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You are here: Home V.I.N. Data Finding Your V.I.N.
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Finding Your V.I.N.

Where is it? And what do all these codes mean?

An often-asked question to me regards trying to find the Vehicle Identification Number (V.I.N.) for their '67-'72 Ford pickup, or how to decipher it once it's found. Quite often the question might be about how to determine if the V.I.N. shown on the driver's door is correct, since it doesn't match the one listed on the vehicle's title.

Let's start from the beginning: Ford riveted a small aluminum warranty tag to the driver's door on all their pickups which looks like this (but obviously with different numbers).

The information contained on the warranty plate includes the V.I.N., wheelbase, exterior color, model type, body type, transmission type, rear axle, maximum gross vehicle weight (GVW) in lbs., certified net horsepower, RPM and D.S.O. (Direct Special Order) numbers.

FYI: The warranty tag is just there for factory warranty purposes, used by the factory to service the truck. Once the warranty has expired, this tag serves no further useful function, other than to inform the owner about details about the truck. However...the VIN stamped on this warranty tag is NOT legal for title or registration purposes. The only legal V.I.N. for title and registration purposes are the ones stamped on the right/front frame rail. Federal law dictates that the only legal number is the permanent number, the one that can't be easily transferred to a different vehicle...and those are the two stamped on the frame, shown below.

Often during the course of normal life, the driver's door might have been replaced due to an accident or rust repair, but the warranty tag on the donor door is sometimes not replaced with the correct tag from the vehicle being fixed. It might be some time before anyone notices, but as luck would have it, it's usually a policeman or the Department of Motor Vehicles (DMV) who catches the error. Because the V.I.N. on the 'new' data tag doesn't match that listed on the vehicle's title, it creates problems for the owner trying to prove that he actually DOES own his truck and that it's not an attempt at deception. Therefore, you need an alternate source for the vehicle's V.I.N.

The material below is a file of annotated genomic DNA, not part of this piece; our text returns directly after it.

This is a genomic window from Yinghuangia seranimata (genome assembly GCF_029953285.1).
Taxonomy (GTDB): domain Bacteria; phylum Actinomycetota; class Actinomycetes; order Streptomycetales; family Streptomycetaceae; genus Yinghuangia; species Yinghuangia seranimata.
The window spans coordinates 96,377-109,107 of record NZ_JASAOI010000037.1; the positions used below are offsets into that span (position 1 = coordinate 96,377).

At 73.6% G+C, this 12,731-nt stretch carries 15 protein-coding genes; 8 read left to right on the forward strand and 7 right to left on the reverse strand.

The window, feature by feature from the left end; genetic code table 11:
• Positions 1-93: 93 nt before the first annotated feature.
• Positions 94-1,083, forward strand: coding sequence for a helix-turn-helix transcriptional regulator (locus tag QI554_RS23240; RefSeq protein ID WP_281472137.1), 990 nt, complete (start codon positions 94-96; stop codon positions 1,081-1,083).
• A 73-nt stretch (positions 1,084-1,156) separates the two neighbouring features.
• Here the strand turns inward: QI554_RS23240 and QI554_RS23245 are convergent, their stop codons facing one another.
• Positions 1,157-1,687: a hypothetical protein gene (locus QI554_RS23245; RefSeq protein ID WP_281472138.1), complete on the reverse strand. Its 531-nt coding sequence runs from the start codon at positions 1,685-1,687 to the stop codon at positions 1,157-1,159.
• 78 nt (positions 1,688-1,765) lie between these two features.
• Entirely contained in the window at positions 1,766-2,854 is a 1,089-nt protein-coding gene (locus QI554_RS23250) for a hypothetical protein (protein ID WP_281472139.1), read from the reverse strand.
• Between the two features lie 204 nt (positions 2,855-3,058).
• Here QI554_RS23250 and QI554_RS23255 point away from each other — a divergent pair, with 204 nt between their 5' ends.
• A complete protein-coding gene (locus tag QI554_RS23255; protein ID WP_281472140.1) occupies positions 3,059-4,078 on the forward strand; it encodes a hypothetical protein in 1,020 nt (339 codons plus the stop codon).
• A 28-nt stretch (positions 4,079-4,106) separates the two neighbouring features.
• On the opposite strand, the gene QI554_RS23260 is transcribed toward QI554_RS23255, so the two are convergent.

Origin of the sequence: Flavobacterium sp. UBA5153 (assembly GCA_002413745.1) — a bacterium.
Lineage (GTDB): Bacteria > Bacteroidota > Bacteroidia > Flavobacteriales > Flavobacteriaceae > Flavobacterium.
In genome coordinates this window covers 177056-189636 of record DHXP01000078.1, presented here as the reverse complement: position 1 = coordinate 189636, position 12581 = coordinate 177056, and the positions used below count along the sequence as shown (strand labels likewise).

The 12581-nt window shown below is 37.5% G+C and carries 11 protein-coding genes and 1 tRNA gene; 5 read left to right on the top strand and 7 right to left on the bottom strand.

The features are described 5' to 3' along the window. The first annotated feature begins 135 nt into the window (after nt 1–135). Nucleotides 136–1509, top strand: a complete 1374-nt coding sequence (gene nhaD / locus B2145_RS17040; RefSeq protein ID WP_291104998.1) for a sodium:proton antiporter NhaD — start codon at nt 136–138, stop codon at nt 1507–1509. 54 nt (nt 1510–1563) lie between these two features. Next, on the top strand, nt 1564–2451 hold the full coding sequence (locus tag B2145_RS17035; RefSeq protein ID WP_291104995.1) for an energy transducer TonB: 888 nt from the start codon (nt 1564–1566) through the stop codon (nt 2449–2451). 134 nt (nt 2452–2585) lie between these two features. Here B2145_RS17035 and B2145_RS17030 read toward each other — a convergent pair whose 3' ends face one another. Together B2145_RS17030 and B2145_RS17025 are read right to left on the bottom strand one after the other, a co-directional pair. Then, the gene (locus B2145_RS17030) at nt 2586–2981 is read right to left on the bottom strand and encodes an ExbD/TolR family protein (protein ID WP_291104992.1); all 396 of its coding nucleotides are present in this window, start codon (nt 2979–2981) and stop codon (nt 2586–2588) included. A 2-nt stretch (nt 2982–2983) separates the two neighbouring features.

In addition to the V.I.N. on the driver's warranty tag, the number is also stamped on the frame in two different places, both on the topside of the right frame rail. The first one is in the engine compartment, just below the alternator on two-wheel-drive pickups or just behind the front axle on four-wheel-drive pickups.

The second number is stamped just under where the seat would be located. You'll likely need a flashlight and small mirror to read this one.

These frame stamps are usually hard to read, so be sure to grab a wire brush and some rags to clean the grime off.

Click the thumbnail at right to see the two V.I.N. locations on the truck's frame.

(Caution: Very large image file...please be patient while it downloads.)

The first two images here show the VIN stamped onto the right/front frame rail. All you have to do is lift the hood, it's right there. However, you're probably going to have to do a little cleaning to see it.
This shot shows the second frame stamping under the cab. You'll need a mirror for this one.

Once the V.I.N. number is found, deciphering it and the codes on the V.I.N. tag can provide you with clues as to the options installed by the factory, such as engine size, transmission and rearend type, interior/exterior colors, etc. To decipher your V.I.N., click on the link below which corresponds to the correct year of your truck.

| 1967 |

| 1968 |

| 1969 |

| 1970 |

| 1971 |

| 1972 |

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